The banality of these books demonstrates the way gay and lesbian readers are regarded by New York publishing houses. It is discouraging to say the least and even frightening. I don't know what the answer is, but this is an issue that deserves more attention and activist interventions if we are to preserve and continue LGBT literary culture.

Meanwhile, check out great books being published by independent and small presses. Ed Madden has a collection of poetry coming out from Lethe Press that excites me. Minnie Bruce Pratt's newest collection Inside the Money Machine from Carolina Wren Press is gorgeous and exciting. (You can see my review at Lambda Literary here.) And Monique Truong's stunning book, Bitter in the Mouth, which was released last August and didn't receive the recognition it deserves, is worth picking up to see the vibrancy, creativity and excitement of LGBT literary culture.

Our literature deserves more than we are getting from New York publishing. We need to demand it and find a way to hold mainstream publishers and all involved with publishing accountable.

It's a big week for lesbian poets. Kay Ryan won the Pulitzer Prize for Poetry for her book, The Best of It. I have a review of the book, which I thoroughly enjoyed, forthcoming in CALYX. Joan Larkin won the Shelley Prize from the Poetry Society of America. I viewed her book, My Body: New and Selected Poems for the Lambda Book Report. Announced earlier this month, a Guggenheim for lesbian poet, Eleanor Lerman. I am thrilled to see all of these poets receive the recognition they deserve.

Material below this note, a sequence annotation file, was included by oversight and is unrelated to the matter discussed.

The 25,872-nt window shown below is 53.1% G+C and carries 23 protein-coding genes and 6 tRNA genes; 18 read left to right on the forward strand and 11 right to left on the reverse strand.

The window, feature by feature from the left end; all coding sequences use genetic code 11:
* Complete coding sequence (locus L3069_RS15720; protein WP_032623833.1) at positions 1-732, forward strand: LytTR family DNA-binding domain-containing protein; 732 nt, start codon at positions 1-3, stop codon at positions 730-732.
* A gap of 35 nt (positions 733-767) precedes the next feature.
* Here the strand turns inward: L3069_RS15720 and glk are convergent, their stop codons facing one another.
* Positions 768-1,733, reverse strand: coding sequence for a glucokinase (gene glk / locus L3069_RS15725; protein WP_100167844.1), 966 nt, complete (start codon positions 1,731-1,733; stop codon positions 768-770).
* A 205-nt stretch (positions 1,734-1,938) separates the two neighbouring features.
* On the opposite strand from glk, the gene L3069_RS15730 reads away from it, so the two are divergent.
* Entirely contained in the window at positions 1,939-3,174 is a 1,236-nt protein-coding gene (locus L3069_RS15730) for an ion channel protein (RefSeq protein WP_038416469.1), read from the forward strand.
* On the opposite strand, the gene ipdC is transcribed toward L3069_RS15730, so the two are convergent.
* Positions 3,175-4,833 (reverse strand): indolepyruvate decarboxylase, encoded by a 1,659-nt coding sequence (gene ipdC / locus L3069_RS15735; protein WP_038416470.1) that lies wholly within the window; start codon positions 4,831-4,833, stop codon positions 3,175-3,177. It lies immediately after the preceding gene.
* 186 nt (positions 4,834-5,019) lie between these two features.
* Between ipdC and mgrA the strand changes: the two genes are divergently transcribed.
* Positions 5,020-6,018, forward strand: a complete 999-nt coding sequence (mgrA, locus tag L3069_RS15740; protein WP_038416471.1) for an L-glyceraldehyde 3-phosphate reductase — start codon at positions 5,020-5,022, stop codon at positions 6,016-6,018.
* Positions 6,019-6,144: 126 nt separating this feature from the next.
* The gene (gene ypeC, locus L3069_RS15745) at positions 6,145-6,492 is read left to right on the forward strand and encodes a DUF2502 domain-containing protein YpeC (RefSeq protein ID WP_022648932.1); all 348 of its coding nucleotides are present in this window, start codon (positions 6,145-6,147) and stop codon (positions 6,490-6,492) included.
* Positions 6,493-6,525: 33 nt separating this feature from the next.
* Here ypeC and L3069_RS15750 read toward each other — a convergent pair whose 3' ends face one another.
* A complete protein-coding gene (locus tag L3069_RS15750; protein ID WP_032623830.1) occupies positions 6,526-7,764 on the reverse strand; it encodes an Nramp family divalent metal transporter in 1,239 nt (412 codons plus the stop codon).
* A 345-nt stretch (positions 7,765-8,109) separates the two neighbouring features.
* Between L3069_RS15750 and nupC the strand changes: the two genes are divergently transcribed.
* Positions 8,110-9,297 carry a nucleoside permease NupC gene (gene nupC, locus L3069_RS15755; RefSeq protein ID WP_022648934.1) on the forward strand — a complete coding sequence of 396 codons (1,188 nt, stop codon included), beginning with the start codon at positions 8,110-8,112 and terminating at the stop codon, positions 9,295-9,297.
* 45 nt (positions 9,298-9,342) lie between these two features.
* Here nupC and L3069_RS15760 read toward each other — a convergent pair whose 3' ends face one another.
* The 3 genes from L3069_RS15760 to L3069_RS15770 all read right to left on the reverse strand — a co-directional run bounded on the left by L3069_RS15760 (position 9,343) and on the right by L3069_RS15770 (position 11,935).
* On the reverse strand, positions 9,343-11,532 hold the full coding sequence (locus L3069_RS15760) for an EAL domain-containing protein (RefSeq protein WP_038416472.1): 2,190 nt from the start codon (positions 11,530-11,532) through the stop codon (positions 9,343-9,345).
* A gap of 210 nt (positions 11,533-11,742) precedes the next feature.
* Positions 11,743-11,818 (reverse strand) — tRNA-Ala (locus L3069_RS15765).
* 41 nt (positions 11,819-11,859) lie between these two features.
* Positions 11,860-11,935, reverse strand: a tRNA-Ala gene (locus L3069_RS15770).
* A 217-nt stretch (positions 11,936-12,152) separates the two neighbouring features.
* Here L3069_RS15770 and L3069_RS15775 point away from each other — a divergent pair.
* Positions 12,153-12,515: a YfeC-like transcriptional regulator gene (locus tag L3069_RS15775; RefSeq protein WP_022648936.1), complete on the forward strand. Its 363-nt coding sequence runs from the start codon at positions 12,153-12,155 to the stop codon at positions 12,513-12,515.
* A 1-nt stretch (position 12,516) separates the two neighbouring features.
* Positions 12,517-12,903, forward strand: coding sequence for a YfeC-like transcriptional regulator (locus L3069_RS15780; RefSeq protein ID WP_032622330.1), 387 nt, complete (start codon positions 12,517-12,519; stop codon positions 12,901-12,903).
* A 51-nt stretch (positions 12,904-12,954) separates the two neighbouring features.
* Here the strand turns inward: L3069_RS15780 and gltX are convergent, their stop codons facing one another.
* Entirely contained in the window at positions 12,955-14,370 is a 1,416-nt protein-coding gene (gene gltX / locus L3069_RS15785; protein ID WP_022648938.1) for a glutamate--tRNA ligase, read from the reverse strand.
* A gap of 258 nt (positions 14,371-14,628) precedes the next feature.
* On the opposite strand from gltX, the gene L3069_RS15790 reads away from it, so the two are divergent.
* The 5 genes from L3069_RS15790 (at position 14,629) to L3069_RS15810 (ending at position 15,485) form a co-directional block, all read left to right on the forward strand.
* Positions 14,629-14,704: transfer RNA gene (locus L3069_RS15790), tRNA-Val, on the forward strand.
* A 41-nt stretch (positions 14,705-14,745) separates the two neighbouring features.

I've been thinking a lot about lesbian poets writing during the Women's Liberation Movement and the ways that poetry circulated and represented some of the visions and dreams for liberation of women generally and lesbians particularly. While lesbians were recognized and regarded within women's communities, they also consistently won prizes from mainstream poetry and literary organizations. Olga Broumas's recognition as a Yale Younger Poet in the late 1970s; the Lamont Prize to Minnie Bruce Pratt in 1989 for her second collection, Crime Against Nature, and many others. In spite of this recognition, the continued reading and canonization of lesbian poetry struggles. In short, our words are too easily forgotten. When is the last time you read Judy Grahn's "Edward the Dyke" in a poetry anthology? Or Joan Larkin's "Cunt Poem"? This is to say, we must work against the forgetting and erasure of lesbian work.

Perhaps, though, with a former US Poet Laureate as an open lesbian (Kay Ryan) and an open bisexual woman as the UK Poet Laureate (Carol Ann Duffy) and the best-selling poet in the US open about being a lesbian (Mary Oliver), we have passed the point where erasure and forgetting are dangers. I hope so, although history proves again and again the ease with which women and their contributions to our cultural lives are erased and forgotten. Let us guard against that happening again.

Thursday, April 14, 2011


Don't forget to submit to the Robin Becker Chapbook Prize at Seven Kitchens Press. The deadline is Friday, 15 April 2011!